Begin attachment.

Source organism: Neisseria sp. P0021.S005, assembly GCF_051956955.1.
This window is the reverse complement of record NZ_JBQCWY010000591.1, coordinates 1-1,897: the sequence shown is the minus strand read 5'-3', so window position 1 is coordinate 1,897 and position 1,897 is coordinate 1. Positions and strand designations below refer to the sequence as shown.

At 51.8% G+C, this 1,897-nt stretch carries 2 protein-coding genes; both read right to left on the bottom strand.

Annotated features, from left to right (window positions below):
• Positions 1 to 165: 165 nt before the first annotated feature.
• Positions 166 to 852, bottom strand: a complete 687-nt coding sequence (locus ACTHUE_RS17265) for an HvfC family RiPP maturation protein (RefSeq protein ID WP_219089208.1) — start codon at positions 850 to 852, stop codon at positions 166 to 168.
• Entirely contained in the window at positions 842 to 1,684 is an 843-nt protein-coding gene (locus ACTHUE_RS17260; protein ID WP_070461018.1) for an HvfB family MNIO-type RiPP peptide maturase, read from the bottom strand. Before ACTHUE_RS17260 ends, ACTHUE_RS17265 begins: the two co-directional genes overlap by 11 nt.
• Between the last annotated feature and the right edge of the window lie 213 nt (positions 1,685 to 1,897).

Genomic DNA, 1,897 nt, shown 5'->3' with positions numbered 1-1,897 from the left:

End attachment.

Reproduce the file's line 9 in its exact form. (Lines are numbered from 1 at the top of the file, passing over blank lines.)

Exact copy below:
Genomic DNA, 1,897 nt, shown 5'->3' with positions numbered 1-1,897 from the left: